(1)       Jesus was sent only to Israel, but this verse is not discussing salvation but the use of miracles.

                                                (2)       Two verses (Luke 19:10 and Matthew 15:24) were combined to say what neither verse stated!

                                                (3)       Again, this is a common tacit among false teachers: Combine two truths to produce a falsehood.

III.       Now, let us examine some of this man’s statements regarding John 3:16 in particular.

            A.        “In the Old Testament age of John 3:16, God “loved” his old covenant people in Israel. God’s old covenant “love” for Israel, during the Mosaical age, excluded all Gentile nations of the alien “world” from this old covenant “love” for only Israel (Eph 2:11-12) . . . [He then quotes Deut. 7:7-9] . . . The Old Testament “love” of John 3:16 was confined only to the “world” of Old Testament Israel, it did not extend to “all nations” of the pagan, heathen, Gentile “world.”“

                        1.         Notice the exclusive language. God love Israel, therefore He did not love the Gentiles.

                                    a.         To prove, either verses need to be shown that God’s love was only for the Israelites or the context of the Bible needs to be searched to show that God never showed love to the Gentiles.

                        2.         First examine the verses

                                    a.         Eph. 2:11-12 - The Gentiles were excluded from the covenant, had no hope and were without God in the world.

                                    b.         Deut 7:7-9 - God loved the Israelites, showing it by freeing them and giving them a covenant.

                                    c.         Neither verse says that God did not love the Gentiles while the old covenant was in effect.

                                                (1)       The Gentiles did not have a covenant with God and they were without God, but this verse doesn’t state why they were without God.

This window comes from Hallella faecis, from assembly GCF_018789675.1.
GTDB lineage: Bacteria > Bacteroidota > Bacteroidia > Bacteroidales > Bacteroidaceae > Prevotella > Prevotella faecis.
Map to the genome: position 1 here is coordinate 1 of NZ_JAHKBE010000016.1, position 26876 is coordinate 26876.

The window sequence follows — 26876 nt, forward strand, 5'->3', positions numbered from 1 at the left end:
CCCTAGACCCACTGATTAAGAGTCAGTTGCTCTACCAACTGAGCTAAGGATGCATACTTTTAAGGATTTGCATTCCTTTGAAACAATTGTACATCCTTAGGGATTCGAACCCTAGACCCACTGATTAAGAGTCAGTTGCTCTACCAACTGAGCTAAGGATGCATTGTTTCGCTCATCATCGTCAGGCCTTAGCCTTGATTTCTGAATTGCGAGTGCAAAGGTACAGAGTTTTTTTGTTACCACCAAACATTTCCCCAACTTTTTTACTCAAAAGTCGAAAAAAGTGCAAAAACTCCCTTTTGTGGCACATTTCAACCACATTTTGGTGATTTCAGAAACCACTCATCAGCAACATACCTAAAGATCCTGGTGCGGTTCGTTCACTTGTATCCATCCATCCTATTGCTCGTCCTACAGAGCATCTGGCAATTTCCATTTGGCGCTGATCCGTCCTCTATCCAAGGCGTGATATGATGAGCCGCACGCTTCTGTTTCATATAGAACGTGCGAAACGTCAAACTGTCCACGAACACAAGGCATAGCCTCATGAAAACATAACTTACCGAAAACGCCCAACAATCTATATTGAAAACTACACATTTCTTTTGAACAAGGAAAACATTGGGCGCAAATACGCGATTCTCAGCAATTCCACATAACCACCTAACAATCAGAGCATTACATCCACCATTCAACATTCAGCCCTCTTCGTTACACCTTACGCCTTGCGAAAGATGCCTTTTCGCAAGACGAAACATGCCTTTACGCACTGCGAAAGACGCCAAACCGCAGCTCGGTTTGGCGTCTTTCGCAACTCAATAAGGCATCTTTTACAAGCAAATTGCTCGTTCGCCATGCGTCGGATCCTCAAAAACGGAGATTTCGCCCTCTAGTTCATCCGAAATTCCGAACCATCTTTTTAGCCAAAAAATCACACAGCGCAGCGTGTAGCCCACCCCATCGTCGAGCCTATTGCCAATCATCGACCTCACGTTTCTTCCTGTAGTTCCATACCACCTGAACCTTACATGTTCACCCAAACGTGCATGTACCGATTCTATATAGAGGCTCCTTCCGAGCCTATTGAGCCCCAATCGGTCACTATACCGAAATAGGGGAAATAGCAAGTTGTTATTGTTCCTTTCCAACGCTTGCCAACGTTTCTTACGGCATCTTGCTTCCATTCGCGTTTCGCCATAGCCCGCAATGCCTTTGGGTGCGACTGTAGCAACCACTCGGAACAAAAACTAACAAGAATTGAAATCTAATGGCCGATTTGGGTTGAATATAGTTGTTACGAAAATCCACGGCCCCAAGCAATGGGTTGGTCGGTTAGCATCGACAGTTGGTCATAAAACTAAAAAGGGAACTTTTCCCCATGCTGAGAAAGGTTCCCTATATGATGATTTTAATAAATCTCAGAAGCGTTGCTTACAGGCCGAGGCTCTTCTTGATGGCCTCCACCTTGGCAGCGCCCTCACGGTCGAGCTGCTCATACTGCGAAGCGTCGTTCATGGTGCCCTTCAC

(2)       The God leave the Gentiles or did the Gentiles leave God?

                                                (3)       Paul said it was the later

                                                            (a)       Rom 1:21-23 - They left the knowledge of God

                                                            (b)       While they were without a written law, Paul said they were not lawless - Rom 2:13-15

                        3.         Did God show love only to the Israelites?

                                    a.         Jonah was sent to the Assyrians, the enemy of Israel, to bring them to repentance. God spared Nineveh. Does this sound like a God who did not care?

                                    b.         Jesus was almost stoned for pointing out that God showed love to the Gentiles - Luke 4:25-27

                        4.         Exclusion is declared based on a few verses.

                                    a.         This is no different than those who read the verse about faith saving and then declaring we are saved by faith alone.

                                    b.         Watch out whenever the word “only” comes up in an argument. The person making such an argument has the greater burden of proof, but they will often gloss over the exclusive part.

            B.        “The word “world” in John 3:16 refers to the “world” of Old Testament Israel, not to the alien “world” of the Gentile nations, because every other word in John 3:16 speaks only to Jews under the Old Testament law of Moses. While the word “world” sometimes refers to the whole “world” or inhabitants on the planet earth, the word is also used to describe only the “world” of Old Testament Israel. This is the way the word “world” is used in John 3:16.”